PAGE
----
While returning to the ranch with a horse he just purchased, Heath becomes side tracked and ends up taking home a baby after the mother dies. The father, an outlaw, eventually heads for the Barkley's...
The Cannon family runs the High Chaparral Ranch in the Arizona Territory in 1870s. Big John wants to establish his cattle empire despite Indian hostility. He's aided by brother Buck and son... See full summary »
Victoria Barkley heads her adult brood on the Barkley Ranch in California's San Joaquin Valley, near Stockton, in the 1870s. Heath is the illegitimate son of Victoria's husband, Tom (who is dead at the time of the series). Bank robbers, horse thieves, revolutionaries, and land grabbers keep the Barkleys hopping.Written by
Ed Stephan <email@example.com>
The series was loosely based on the Hill Ranch, which was located on the western edge of Calaveras County in California. Lawson Hill started the ranch and ran it until his death in 1861. He and his wife Euphemia had four children, three sons and one daughter. See more »
Despite being "ladies" neither Victoria Barkely, nor here daughter Audra rode side-saddle. Both women rode on horseback like men, not how proper women of the time would ride. See more »
Well its no pride I got in him for a daddy, but its a proud name, and I'm gonna wear it. And Boy Howdy! People are gonna look up to me!
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Throughout the series, Lee Majors was always introduced as Heath in the credits, no last name. This was because, even though he was accepted as a member of the family, there was always the question of whether he was a true Barkley or not. See more »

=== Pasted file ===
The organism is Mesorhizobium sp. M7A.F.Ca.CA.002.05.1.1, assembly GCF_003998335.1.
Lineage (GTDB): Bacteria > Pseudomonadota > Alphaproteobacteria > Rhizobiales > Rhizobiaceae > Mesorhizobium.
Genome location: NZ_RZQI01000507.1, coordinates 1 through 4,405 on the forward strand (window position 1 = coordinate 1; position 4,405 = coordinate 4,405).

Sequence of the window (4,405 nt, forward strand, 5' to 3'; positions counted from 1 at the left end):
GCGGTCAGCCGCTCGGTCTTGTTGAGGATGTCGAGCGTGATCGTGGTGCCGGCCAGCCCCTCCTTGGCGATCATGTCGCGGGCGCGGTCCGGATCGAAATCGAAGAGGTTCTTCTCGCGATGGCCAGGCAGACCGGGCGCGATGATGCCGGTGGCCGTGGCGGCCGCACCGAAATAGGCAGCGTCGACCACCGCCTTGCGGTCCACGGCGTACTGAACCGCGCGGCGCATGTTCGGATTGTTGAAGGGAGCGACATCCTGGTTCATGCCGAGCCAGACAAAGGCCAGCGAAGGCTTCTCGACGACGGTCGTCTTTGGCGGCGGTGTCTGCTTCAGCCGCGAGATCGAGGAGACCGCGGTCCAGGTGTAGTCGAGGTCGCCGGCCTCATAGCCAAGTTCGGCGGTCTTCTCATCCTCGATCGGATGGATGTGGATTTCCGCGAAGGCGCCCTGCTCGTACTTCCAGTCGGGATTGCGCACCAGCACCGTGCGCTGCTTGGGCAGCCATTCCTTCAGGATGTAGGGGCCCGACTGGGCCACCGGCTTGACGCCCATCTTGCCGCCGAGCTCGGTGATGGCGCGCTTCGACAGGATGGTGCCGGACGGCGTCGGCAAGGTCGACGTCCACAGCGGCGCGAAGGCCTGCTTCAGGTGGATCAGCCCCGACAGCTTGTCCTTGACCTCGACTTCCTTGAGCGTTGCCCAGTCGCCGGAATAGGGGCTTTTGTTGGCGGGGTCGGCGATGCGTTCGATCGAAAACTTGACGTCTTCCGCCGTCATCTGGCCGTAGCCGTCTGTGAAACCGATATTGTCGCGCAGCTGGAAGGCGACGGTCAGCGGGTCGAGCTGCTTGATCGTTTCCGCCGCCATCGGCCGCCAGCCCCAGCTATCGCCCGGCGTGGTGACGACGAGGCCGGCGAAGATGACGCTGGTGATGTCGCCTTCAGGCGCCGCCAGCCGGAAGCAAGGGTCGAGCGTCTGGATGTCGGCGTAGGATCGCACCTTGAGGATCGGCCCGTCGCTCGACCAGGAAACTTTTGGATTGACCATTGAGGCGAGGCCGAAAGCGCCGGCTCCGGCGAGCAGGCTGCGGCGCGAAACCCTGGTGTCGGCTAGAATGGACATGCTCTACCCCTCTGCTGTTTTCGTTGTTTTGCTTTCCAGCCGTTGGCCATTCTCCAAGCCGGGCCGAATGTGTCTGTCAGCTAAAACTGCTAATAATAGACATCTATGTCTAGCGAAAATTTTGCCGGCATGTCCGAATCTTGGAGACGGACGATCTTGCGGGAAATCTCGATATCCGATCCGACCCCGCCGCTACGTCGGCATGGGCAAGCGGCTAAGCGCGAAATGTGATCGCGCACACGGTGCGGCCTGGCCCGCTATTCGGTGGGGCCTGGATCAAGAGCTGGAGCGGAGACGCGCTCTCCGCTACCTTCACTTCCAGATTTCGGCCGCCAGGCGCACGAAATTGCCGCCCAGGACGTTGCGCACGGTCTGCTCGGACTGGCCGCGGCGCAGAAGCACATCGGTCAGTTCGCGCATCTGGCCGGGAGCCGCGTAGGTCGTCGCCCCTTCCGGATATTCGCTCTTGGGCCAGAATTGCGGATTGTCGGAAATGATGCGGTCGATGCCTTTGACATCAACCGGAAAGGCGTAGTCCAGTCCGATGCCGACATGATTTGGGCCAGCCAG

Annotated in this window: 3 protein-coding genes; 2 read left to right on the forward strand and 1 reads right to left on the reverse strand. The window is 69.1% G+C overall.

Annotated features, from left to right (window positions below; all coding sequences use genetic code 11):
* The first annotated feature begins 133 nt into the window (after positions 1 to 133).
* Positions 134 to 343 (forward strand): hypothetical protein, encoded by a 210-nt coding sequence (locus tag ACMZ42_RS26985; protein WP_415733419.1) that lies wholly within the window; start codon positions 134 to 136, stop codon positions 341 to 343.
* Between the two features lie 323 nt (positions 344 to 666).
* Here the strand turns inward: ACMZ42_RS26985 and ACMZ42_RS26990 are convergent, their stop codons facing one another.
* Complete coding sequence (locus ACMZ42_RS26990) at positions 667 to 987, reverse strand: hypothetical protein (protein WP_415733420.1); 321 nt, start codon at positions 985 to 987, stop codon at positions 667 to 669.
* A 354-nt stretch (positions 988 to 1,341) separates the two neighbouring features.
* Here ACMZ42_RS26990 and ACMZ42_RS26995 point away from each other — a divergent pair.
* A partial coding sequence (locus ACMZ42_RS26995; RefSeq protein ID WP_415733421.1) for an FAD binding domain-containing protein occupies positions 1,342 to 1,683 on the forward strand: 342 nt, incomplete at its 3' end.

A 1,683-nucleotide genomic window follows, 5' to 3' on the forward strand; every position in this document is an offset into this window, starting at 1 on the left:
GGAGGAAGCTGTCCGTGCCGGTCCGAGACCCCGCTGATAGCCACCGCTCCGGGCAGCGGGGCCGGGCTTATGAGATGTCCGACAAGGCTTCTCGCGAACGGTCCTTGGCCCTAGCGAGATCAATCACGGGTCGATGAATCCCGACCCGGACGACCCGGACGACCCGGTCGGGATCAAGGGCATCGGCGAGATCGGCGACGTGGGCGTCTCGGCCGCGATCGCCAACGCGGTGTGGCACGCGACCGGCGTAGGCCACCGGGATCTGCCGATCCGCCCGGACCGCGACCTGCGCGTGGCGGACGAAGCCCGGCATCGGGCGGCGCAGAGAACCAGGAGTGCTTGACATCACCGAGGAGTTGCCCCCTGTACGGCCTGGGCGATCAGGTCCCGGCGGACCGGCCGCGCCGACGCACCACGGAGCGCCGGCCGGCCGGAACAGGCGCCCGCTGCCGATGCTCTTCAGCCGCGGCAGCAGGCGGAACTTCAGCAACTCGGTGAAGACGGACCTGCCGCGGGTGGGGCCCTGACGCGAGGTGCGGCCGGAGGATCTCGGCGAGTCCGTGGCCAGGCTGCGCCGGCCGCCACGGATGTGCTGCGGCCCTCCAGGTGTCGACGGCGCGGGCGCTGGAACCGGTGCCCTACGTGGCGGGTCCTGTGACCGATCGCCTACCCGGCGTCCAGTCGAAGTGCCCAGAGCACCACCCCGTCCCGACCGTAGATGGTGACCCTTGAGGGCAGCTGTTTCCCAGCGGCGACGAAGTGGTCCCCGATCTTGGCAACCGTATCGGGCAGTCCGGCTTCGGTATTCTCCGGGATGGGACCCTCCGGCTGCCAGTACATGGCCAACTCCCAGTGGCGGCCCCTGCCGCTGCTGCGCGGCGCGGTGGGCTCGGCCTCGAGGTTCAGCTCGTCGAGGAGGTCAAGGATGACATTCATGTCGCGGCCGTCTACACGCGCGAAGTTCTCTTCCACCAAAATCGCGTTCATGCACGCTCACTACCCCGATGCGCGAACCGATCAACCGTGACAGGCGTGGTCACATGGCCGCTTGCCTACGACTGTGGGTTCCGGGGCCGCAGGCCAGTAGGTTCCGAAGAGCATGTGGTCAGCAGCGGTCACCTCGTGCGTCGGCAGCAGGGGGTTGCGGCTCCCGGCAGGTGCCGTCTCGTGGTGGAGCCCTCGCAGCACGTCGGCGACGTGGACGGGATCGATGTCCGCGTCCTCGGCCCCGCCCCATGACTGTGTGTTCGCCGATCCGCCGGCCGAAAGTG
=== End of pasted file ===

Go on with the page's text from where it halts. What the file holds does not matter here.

Some second season syndication prints now have the first season's main title sequence. While similar in style, they use different shots. Such prints were aired in 2006-2008 on the Encore Westerns Channel and 2007-2009 on the American Life TV Network. See more »
I am really greatly relieved to read the previous reviews, knowing that I am not alone in being a huge fan of this great series!! There was just something about this show as a whole which really appealed to me - in a big way. I loved all the Barkley characters. Victoria was played to perfection by Stanwyck. The widow Barkley was a curious but convincing mixture of gracious elegance and guts: her Victoria Barkley is practically a cult figure of female characters of the Western genre. Richard Long was genuinely likeable as the level-headed eldest son, Jarrod, who provided a nice balance between the tough, egotistical Nick and the more sensitive half-brother Heath. Linda Evans was astonishingly beautiful as Audra (she alone kept many male baby boomers tuned in!). But there was so much else "right" with this show - artificial though it may have looked to those critical of Stanwyck being "Ben Cartwright in a skirt". The storylines were well-written & original and the shows were well-directed and well-acted. Most every episode was colourful, tasteful, upright & moral - but rarely dull, somehow: there was a larger-than-life quality to the series which appealed to its particular fans: the colour is beautiful to look at, and the score by George Duning is beautiful to hear. The series boasted many interesting guest stars: Julie Harris, Cloris Leachman, Colleen Dewhurst among many others. An embarrassing confession: as a kid, Heath Barkley was my sole hero: I thought Lee Major's playing of the half-breed illegitimate son of Tom Barkley was really inspired. Majors made Heath a really likeable character. Although Majors did many more successful TV roles, it is for his playing of Heath Barkley that I most fondly identify him with to this day.
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